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Lancaster County residents polled are using their economic stimulus checks carefully, by paying bills or saving the federal funds.
As of June, the federal government has sent 112 million checks out, totaling $91 billion in relief. But June sales figures only showed very small growth in stores besides car dealerships, gas stations and restaurants, at just .2 percent, according to the National Retail Federation.
It's thought by many experts that many people simply put the money into savings, the opposite of what the government wanted. The government targeted the checks at middle and low-income individuals and families in hope they would likely spend them and stimulate a slumping economy. The checks have ranged from $300 per individual whose only source of income is government benefits, $600 per working individual, $1,200 per working married couple and $300 per child.
Many last Thursday said they have used the money for necessities and to catch up on bills. A few more have put it into savings.
Necessities, like gas and food, have gone up in price in recent months. Those increases have made paying for other necessities more problematic.
Gas prices have hurt Lancaster County resident Don Jenkins. His only source of income is Social Security disability payments.
"Now I just go to the grocery and church," Jenkins said about his driving. "Before I was gone all the time, like to visit my sister."
With the $300 he received from the stimulus check in June, he bought a new transmission for his 1998 mini-van, which cost $699. The rest he borrowed from a relative.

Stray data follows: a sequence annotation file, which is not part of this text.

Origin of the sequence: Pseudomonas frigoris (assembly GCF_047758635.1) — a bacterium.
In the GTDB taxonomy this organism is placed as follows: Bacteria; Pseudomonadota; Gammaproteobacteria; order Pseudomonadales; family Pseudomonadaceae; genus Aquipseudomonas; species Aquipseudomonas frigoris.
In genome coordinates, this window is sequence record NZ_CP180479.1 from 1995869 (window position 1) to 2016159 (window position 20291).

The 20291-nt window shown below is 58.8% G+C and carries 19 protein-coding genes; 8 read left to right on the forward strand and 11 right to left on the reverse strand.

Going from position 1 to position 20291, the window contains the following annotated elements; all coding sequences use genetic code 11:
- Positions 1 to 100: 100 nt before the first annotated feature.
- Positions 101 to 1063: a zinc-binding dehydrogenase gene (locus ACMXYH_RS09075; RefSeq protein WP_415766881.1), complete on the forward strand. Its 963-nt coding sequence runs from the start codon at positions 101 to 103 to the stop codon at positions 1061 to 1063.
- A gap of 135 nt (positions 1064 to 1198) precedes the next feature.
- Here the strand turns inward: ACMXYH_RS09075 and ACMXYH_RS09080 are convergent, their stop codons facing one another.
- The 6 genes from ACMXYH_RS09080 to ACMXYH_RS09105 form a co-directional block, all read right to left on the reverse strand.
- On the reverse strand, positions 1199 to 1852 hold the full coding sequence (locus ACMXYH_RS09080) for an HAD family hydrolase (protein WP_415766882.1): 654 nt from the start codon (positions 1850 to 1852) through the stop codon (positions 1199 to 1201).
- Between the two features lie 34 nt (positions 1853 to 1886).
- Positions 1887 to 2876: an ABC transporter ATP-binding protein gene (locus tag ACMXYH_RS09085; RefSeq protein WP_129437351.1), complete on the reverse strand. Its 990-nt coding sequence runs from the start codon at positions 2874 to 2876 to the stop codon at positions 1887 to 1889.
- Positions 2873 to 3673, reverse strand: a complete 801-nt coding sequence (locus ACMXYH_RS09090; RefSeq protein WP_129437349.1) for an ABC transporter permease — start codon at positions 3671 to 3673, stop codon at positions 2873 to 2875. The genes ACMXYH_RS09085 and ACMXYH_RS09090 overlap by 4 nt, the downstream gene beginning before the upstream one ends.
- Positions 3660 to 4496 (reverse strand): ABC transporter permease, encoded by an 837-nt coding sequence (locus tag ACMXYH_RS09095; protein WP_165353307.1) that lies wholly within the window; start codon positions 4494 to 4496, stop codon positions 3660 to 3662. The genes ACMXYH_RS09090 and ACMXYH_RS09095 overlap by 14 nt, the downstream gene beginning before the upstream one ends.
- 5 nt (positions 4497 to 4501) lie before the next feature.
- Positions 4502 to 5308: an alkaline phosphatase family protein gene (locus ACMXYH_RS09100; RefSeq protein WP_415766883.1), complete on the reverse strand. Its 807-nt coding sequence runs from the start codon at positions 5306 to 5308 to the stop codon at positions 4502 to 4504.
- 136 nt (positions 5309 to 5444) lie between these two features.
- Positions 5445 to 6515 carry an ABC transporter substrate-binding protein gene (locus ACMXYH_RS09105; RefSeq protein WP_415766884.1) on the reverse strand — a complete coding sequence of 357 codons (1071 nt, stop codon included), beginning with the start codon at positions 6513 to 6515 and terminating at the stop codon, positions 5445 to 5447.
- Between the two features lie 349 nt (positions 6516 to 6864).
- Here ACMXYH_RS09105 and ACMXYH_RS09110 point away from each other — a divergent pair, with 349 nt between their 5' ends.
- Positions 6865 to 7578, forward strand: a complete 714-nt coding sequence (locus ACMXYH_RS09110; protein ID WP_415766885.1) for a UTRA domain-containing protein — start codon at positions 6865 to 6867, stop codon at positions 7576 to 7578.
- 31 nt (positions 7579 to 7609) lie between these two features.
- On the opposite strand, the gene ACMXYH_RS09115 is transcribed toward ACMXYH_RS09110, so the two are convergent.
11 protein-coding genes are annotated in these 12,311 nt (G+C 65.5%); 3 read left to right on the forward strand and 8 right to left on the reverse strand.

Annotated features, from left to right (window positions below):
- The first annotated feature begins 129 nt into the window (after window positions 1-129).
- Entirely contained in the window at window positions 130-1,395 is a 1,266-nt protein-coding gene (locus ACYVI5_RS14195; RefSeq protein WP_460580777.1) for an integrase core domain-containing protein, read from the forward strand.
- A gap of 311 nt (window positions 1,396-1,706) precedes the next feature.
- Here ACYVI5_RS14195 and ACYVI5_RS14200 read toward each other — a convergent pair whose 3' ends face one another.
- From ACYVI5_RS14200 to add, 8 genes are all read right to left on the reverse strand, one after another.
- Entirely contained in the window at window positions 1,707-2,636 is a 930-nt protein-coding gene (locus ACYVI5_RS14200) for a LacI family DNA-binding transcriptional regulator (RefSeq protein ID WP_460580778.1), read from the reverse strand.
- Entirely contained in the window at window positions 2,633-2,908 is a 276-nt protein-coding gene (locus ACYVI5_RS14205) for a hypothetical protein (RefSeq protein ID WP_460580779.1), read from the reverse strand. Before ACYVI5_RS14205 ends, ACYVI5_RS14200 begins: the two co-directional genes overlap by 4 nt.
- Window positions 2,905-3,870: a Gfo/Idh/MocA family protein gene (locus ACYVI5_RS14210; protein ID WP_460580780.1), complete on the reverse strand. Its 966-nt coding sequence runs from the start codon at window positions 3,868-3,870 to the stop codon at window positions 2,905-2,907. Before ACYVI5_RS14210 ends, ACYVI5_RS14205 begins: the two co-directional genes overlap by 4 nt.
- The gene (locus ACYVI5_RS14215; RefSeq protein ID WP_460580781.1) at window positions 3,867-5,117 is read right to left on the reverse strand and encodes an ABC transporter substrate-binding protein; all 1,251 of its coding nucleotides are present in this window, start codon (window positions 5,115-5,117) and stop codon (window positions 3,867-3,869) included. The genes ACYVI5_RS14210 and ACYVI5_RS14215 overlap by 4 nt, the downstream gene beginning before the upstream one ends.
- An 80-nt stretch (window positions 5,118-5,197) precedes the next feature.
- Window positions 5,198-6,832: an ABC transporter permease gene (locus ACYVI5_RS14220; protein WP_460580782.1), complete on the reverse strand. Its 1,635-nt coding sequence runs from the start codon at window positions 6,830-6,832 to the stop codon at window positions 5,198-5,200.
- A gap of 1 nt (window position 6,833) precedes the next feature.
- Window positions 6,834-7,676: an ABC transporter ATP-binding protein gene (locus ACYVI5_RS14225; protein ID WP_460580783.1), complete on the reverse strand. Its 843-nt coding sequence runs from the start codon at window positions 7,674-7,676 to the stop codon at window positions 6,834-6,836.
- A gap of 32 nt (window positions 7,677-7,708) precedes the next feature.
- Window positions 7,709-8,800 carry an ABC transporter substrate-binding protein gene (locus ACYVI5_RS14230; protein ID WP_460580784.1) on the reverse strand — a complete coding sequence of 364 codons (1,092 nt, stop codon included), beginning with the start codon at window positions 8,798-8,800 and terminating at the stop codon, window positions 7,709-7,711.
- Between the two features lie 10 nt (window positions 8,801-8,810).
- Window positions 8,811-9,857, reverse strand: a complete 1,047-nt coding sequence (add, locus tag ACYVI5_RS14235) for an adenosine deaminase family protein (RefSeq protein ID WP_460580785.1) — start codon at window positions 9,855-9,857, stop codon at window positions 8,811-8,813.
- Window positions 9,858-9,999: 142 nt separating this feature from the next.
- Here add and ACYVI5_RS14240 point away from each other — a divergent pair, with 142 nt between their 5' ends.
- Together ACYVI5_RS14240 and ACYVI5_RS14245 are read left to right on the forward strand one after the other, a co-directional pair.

Another woman, also on disability but working part-time, spent her $1,200 on car repair and to catch up on bills.
Last week, some Congressional Democrats suggested the need for another economic stimulus package due to higher gas and food prices. Energy aid and tax rebates to middle and lower-income Americans were also discussed.
If another check comes to Jenkins, he says it will go to more improvements on his car, which is in constant need of repair, he said.
Some people without pressing needs and limited cash can just stash their stimulus checks into savings. But with large banks failing and other tell-tale signs of a troubled economy, even that's being done out of fear in uncertain times.
"Things are crazy today. You just don't know what could happen tomorrow," said Lancaster County resident Nelson Faulkenberry, who saved his $600 in stimulus. "It's good to put it away."
Faulkenberry still considers himself fortunate because he was able to save his stimulus money. He works full-time with a large local employer and has sound finances.
He asked his elderly mother the last time she saw people photographed outside a major bank to withdraw their money, referring the recent news story about the IndyMac Bank failure/government bail-out.
"She said she couldn't read then," Faulkenberry said.
Contact reporter Johnathan Ryan at firstname.lastname@example.org or at (803) 416-8416